—About 649, some of us being removed to Wilkins, then I, and, soon after, Dr. mpany divided. Those in London

there, as before; and we with them, sion to be there. And those of us Dr. Ward, since Bishop of Salisbury; st, now President of Trinity College,

etty, sincers Liam Petty: Dr. eminent bh

rd; and


gree, he was subject to much weakness and

knofty and ungrateful part of his business, grew more Temiss in his application to it, and indulged to his youth and appetite, that license and satisfaction that it desired, and for which he had opportunity enough, and could not be without ministers abundant for any such negociations; the time itself, and the young people thereof, of either sex, having been educated in all the liberty of vice, without reprehension or restraint a." I suppose

the reader, by these authorities, will be fully satisfied of the genius and indolence, of Charles; an indolence, contracted whilst abroad, and confirmed by indulgence from his Restoration to his death: which damped his understanding, and made it in a manner useless to those over whom he bare rule. For " when once the aversion to bear uneasiness taketh place in a mans mind, it doth so check all the passions, that they are dampt into a kind of indifference; they grow faint and languishing, and come to be subordinate to that fundamental maxim, of not purchasing any thing at the price of a difficulty. This made that he had as little eagerness to oblige as he had to hurt men; the motive of his giving bounties, was, rather to make men less uneasy to him, than more easy to themselves; and yet no ill-nature all this while. He would slide from an asking face, and could guess very well. It was throwing a man off from his shoulders, that leaned upon them with his whole weight;-so that the party was not gladder to receive, than he was to give. It was a kind of implied bargain; though men seldom kept it; being so apt to forget the advantage they had received, that they would presume the king would as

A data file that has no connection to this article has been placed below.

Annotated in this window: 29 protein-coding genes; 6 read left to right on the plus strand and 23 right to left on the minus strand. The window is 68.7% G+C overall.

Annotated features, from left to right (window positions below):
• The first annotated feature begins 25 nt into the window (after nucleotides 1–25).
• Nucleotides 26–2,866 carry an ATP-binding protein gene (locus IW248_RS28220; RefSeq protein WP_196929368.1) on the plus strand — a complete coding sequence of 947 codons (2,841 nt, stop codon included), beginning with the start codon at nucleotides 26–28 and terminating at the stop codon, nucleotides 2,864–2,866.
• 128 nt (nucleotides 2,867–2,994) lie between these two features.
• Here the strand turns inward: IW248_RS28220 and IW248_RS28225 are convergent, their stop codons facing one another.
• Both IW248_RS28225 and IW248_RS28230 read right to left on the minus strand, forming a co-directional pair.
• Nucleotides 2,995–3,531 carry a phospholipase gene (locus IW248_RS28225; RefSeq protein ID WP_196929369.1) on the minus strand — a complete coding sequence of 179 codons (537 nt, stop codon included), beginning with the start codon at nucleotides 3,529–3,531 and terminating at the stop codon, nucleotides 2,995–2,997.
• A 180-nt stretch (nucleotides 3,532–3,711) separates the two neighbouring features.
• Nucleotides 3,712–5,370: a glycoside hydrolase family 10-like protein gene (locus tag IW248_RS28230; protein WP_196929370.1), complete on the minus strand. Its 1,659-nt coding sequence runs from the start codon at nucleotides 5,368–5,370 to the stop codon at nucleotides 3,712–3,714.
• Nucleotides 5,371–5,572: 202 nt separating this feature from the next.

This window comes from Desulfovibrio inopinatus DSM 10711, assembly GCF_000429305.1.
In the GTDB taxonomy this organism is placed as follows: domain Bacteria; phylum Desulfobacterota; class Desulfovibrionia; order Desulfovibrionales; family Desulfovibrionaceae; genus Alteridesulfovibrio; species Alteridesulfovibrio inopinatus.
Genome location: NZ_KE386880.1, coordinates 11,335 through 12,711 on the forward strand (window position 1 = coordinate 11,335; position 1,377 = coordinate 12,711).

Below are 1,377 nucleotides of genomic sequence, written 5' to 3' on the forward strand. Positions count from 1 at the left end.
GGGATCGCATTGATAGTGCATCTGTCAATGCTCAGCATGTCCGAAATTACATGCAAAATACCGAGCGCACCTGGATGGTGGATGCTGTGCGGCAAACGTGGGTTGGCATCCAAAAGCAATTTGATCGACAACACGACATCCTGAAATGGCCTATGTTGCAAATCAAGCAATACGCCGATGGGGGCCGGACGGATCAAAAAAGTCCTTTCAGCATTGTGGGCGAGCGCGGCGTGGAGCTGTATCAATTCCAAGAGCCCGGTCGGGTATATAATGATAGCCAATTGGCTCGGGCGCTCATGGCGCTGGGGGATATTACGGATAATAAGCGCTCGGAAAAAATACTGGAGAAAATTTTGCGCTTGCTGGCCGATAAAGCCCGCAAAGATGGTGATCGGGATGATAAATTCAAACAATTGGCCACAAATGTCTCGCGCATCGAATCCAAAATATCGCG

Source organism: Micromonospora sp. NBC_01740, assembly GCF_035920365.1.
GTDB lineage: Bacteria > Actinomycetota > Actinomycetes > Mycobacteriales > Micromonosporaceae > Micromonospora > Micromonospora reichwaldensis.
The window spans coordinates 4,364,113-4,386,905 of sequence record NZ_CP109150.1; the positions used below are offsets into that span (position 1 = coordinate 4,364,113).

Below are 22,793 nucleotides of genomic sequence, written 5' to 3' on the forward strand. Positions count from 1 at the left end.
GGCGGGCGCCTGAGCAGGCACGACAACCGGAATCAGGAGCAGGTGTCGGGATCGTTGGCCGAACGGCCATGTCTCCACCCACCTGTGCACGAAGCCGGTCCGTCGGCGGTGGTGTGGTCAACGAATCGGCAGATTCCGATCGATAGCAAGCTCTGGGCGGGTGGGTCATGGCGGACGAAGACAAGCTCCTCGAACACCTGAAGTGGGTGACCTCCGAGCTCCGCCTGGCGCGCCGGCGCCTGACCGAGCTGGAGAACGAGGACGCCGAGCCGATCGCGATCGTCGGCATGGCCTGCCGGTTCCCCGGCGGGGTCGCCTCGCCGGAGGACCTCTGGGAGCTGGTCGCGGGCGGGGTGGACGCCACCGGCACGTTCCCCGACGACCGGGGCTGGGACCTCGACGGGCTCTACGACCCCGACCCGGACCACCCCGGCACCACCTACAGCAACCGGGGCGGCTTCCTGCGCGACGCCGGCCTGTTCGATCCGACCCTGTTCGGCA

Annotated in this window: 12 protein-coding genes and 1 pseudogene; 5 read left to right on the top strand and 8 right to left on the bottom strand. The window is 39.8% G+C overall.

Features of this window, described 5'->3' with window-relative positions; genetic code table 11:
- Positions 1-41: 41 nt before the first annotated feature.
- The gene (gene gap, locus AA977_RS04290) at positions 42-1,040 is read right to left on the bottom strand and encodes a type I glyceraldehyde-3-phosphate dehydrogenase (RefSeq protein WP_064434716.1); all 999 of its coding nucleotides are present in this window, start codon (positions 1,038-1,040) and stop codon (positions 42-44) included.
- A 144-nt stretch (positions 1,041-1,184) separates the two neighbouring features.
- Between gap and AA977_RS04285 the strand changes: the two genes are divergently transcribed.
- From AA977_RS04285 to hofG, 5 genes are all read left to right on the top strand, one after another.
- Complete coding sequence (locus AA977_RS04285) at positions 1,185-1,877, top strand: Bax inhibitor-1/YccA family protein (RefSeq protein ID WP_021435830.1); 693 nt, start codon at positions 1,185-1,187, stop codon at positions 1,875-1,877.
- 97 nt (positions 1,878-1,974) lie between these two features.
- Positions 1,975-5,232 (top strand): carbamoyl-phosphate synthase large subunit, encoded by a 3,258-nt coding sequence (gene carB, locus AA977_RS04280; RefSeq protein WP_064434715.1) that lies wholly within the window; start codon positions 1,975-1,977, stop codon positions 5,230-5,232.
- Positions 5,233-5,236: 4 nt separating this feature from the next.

* Clarendon's Continuation, vol. II. p. 38.

little remember the good he had done them, so as to make it an argument against their next request. This principle; of making the love of ease exercise an entire sovereignty in his thoughts, would have been less censured in a private man, than might be in a prince. The consequence of it to the publick, changeth the nature of that quality; or else a philosopher, in his private capacity, might say a great deal to justify it. The truth is, a king is to be such a distinct creature from a man, that their thoughts are to be put in quite a differing shape; and it is such a disquieting task to reconcile them, that princes might rather expect to be lamented than to be envied, for being in a station that exposeth them, if they do not do more to answer men's expectations than human nature will allow The love of ease is an opiate: it is pleasing for the time, quieteth the spirits; but it hath its effects, that seldom fail to be most fatal. The immoderate love of ease, maketh a man's mind pay a passive obedience to any thing that happeneth : it reduceth the thoughts, from having desire, to be contenta.” Some of these reflexions are extremely just; and I doubt not of the reader's being pleased with them, especially as they tend to illustrate the character of the monarch under consideration. It would be injustice to Charles to omit Dr. Sprat's account of his encouragement of the Royal Society; as it confirms what Burnet has related in the passage above cited. “When the society,” says the writer, “first addressed themselves to his inajesty, he was pleased to express much satisfaction, that this enterprize was begun in his reign. He then represented to them the gravity and difficulty of their work; and assured them of all the kind influence of